Cookie Consent by Privacy Policies website Update cookies preferences

Why investing in women is so key to accelerating progress on climate and reversing biodiversity loss across the Hindu Kush Himalaya, and what ICIMOD is doing about it 

It is increasingly clear that failing to overcome gender injustice, as well as being morally wrong, is bad for your bottom line, no matter what your line of work.
Published: 08 Mar, 2024
⏲ 4 minutes Read

It is increasingly clear that failing to overcome gender injustice, as well as being morally wrong, is bad for your bottom line, no matter what your line of work. 
And investing in women is especially key in the spheres where we badly need progress, and in which ICIMOD operates: including development, science, climate and nature. 
Newly published research from the World Economic Forum Global Gender Gap Index shows that in India alone, gender parity would add $770 billion to growth domestic product; and $30 billion to Bangladesh’s GDP. 
Despite such incontrovertible economic incentives, huge hurdles remain within the eight countries of the Hindu Kush Himalayas. 

The Gender Gap Index showed all but Bangladesh lagged behind in terms of political empowerment. It ranked seventh place out of 146 countries, versus Nepal, which ranked 54th, India at 59, Pakistan at 95, China at 114, Bhutan at 125, Myanmar at 141, and Afghanistan at 146.
At ICIMOD, with our commitment to gender a central component of our Strategy 2030, we are doing all we can to buck these trends, and help countries, communities and nature to reap the rewards. 
Within our own operations, we are setting out to leverage our platform by forging stronger partnerships with women's groups, youth, and Indigenous networks; committing to promote their voices through our panels and events, and to provide pathways for their career growth and public speaking, and to monitor and fix instances of gender imbalance. 
We are also setting out to promote equity in recruitment, promotion, and across administrative functions, with a particular focus on enhancing gender and diversity representation at all staff levels, especially in decision-making, professional, and leadership positions. 
Gender is now mainstreamed across our programmes, with specialists and analysts embedded within each strategic group. 
Already, our entrepreneurship work is prioritising the investment of technical support and financial resources in businesses led by or majority employing women and marginalised social groups. 
And, with municipal and national governments so key to shaping natural resources management (NRM) plans, ICIMOD has run trainings to support the development of NRM action plans that harness women’s insight, skills and expertise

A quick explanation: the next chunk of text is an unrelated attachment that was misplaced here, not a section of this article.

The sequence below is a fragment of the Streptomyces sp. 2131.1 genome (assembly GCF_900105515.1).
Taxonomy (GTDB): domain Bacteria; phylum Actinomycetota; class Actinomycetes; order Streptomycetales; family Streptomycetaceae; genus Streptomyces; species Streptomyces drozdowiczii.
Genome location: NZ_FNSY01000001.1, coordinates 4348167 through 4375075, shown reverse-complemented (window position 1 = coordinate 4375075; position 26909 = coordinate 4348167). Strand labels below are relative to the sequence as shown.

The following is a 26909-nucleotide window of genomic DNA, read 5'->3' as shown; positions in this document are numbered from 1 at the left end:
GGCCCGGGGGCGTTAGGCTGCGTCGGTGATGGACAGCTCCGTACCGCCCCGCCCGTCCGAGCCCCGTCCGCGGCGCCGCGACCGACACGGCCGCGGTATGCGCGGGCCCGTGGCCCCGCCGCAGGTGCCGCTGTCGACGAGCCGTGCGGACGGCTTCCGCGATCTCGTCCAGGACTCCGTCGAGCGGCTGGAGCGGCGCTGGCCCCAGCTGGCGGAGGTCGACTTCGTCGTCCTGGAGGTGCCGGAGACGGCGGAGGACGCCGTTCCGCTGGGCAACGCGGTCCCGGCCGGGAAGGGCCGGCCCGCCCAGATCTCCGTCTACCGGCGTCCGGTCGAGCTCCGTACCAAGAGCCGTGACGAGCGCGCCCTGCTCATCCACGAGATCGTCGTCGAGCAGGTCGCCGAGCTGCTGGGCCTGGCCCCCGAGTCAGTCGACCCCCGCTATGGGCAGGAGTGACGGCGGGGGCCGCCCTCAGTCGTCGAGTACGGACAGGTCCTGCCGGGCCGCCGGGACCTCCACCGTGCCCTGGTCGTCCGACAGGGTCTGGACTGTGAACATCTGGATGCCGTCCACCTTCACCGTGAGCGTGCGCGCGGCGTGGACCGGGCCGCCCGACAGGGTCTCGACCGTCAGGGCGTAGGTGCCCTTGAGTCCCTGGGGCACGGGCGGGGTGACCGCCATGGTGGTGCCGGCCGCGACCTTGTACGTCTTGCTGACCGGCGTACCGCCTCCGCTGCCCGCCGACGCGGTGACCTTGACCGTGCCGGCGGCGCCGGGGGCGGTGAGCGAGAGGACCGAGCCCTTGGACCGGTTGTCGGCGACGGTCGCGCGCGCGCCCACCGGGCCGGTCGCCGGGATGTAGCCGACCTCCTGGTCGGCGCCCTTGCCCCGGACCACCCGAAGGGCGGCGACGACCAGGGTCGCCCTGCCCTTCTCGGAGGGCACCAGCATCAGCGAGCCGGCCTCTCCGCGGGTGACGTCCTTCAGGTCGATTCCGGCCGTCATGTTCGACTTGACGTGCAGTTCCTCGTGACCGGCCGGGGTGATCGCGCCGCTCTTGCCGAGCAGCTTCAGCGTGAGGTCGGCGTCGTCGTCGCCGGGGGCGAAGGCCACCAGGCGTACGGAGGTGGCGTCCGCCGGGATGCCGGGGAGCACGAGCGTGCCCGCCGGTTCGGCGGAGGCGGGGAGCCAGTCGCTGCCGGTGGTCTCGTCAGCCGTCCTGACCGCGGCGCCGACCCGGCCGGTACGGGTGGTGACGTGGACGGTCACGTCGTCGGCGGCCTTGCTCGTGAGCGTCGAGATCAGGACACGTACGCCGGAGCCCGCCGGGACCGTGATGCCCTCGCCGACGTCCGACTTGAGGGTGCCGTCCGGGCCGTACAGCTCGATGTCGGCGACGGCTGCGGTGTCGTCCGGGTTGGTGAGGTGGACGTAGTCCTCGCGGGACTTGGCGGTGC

As a region, we need to go further.

Study after study has shown how disproportionately impacted by the climate crisis women and girls are.  Already, they comprise 80% of those displaced by it. 
From 2025 on, climate is projected to stop 12 million girls from completing their education annually. And by 2050, up to 158 million more women could be pushed into poverty, with 236 million facing heightened food insecurity. 
This gendered injustice is perpetuated by grossly insufficient finance flows; and inadequately targeted policies. 
Only  0.01 percent of global funding is spent on programmes that tackle both climate change and advance women’s rights. 
And less than 2% of national climate strategies the world over consider women and girls’ different exposure and needs. 
Perhaps, given how underrepresented women are from decision-making processes, this should perhaps come as no surprise. 
At COP27 just 6% of world leaders were female, rising to just a fraction over 10% at COP28, and it was only following a backlash earlier this year, that the presidency of this year’s COP added 12 women to a previously all-male organising committee. 
Decades of research has repeatedly shown that when women can fully participate in economies, it increases financial stability for their households, helps families recover more quickly from shocks and supports a country’s resilience, with a correlation between women’s economic agency and reduced poverty. Experts consider such agency essential to food security. 
By introducing policies aimed at increasing women’s control over their earnings, governments can also help change broader gender norms. When women in the Indian state of Madhya Pradesh had their wages paid directly into their own accounts instead of those of male heads of households—and were trained in using those accounts—they were more likely to work outside the home, and both men and women were more likely to support women’s employment. 
The Gates Foundation, meanwhile, estimates that the farms of hundreds of millions of women farmers who are stuck in subsistence poverty on underperforming farms would be up to 30% more productive if female farmers could access the same tools and information as their male peers. 
To solve challenges of the scale the poly-crisis presents will take all of us. We urge those at all levels of all sectors across the HKH to harness, and invest in, 100% of regional talent, skills, ingenuity and tenacity.  We have no time to waste.  

Read in Chinese Read in Bengali


Director General, ICIMOD

Deputy Director General, ICIMOD


Top stories from the region

Signup our newsletter for more interesting content from the Hindu Kush Himalaya

Related posts

envelope linkedin facebook pinterest youtube rss twitter instagram facebook-blank rss-blank linkedin-blank pinterest youtube twitter instagram